A Revolution in Analytical Technology

It’s been 10 years since Jeanne Harris and I published our book, Competing on Analytics, and we’ve just finished updating it for early-fall (2017) re-publication. We realized during this process that there have been a lot of changes in the world of analytics.

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Tom Davenport
Push Your Analytics Out to Customers

Analytics and big data have penetrated most large organizations by now, and are helping to improve many internal decisions. But they can also have a major impact on the decisions of customers or citizens. This applies not only to decisions about what products to buy, but also to decisions about safety and crime.

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Deep Learning: Einstein or Savant?

Once you dig into deep learning, you’ll find that as opposed to being a generally brilliant algorithm akin to Albert Einstein, it is much more akin to a savant like the famous movie character from Rain Man. In other words, a deep learning process is really smart at a specific task or two, but not smart at all for anything else.

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Getting Real About Autonomous Cars

I attended the MIT Disruption Timeline Conference on AI and Machine Learning. There was interesting content on a variety of topics, but a primary focus was on when specific AI capabilities might become generally available. One particular technology addressed was autonomous vehicles. The key question was when 50 percent of vehicles on US roads would be fully autonomous.

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5 Things New Analytics Leaders Should do to Succeed

Any new leader in any field will have to face several challenges in the first few months on the job if he or she is to succeed. IIA co-founder Tom Davenport and I discussed some of the challenges analytics leaders face and what they can do to ensure success. While the action steps apply broadly, we focused on how they apply specifically within the realm of analytics.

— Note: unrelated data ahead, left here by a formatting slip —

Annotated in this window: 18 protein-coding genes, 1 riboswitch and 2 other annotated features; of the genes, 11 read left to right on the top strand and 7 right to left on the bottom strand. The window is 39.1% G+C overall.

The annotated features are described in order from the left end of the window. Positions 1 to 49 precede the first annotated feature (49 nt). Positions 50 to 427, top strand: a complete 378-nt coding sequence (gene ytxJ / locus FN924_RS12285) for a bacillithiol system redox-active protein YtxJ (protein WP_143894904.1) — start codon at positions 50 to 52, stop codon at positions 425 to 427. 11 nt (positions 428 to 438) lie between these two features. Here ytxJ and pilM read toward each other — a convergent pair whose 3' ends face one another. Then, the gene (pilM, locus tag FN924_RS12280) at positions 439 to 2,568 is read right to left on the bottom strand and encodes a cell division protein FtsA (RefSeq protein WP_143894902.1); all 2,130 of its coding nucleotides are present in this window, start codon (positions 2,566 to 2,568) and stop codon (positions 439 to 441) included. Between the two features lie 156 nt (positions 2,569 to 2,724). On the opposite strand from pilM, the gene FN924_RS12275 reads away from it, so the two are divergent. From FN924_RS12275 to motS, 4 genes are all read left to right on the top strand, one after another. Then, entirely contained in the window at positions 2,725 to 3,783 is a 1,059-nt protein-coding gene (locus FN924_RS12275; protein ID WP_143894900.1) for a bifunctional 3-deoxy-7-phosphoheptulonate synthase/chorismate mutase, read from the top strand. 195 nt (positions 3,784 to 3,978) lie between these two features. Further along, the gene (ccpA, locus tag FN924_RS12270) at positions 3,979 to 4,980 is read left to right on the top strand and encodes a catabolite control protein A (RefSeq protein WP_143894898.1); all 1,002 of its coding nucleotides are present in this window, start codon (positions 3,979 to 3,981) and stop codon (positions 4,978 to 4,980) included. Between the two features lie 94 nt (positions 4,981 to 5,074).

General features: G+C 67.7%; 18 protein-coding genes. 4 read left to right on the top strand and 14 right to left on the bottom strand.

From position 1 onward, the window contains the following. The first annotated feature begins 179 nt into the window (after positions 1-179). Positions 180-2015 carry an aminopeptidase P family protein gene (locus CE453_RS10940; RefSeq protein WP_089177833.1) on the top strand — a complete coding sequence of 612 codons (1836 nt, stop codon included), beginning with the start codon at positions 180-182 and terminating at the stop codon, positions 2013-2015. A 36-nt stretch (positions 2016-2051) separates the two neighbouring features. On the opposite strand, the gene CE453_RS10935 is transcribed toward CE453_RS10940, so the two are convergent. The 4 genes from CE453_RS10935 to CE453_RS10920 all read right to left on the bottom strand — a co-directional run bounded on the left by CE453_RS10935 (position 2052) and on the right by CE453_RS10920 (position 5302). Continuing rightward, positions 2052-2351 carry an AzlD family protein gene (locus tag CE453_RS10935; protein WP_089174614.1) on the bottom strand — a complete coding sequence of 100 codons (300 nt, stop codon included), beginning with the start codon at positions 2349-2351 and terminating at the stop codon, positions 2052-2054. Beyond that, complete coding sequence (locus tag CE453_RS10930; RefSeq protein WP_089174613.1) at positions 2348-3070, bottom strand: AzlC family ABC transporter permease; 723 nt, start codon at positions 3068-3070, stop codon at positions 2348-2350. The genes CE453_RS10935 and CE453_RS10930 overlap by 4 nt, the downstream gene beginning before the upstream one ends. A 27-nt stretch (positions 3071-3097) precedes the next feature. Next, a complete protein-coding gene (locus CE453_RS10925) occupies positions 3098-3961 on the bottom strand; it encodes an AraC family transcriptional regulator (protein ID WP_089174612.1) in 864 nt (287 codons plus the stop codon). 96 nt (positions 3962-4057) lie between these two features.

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Move Your Analytics Operation from Artisanal to Autonomous

Many organizations today are wondering how to get into machine learning, and what it means for their existing analytics operation. There are many different types of machine learning, and a variety of definitions of the term. I view machine learning as any data-driven approach to explanations, classifications, and predictions that uses automation to construct a model. The computer constructing the model “learns” during the construction process what model best fits the data. Some machine learning models continue to improve their results over time, but most don’t. Machine learning, in other words, is a form of automating your analytics. And it has the potential to make human analysts wildly more productive.

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A New Chapter in the Analytics Journey

Every individual and enterprise travels a unique journey in the pursuit of analytics. In my case I could never have predicted how my journey would unfold when I first entered the workforce over 20 years ago. The rise of analytics as a strategic imperative and the explosion of career opportunities within the field far surpass what I expected coming out of school. I feel very lucky to have had such a terrific journey so far and will be interested to look back 20 years from now and see what happens from here.

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Beyond the Black Box in Analytics and Cognitive

There is a growing crisis in the world of analytics and cognitive technologies, and as of yet there is no obvious solution. The crisis was created by a spate of good news in the field of cognitive technology algorithms: they’re working! Specifically, a relatively new and complex type of algorithms—deep learning neural networks (DLNN)—have been able to learn from lots of labeled data and accomplish a variety of tasks. They can master difficult games (Go, for example), recognize images, translate speech, and perform many more tasks as well as or better than the best humans.

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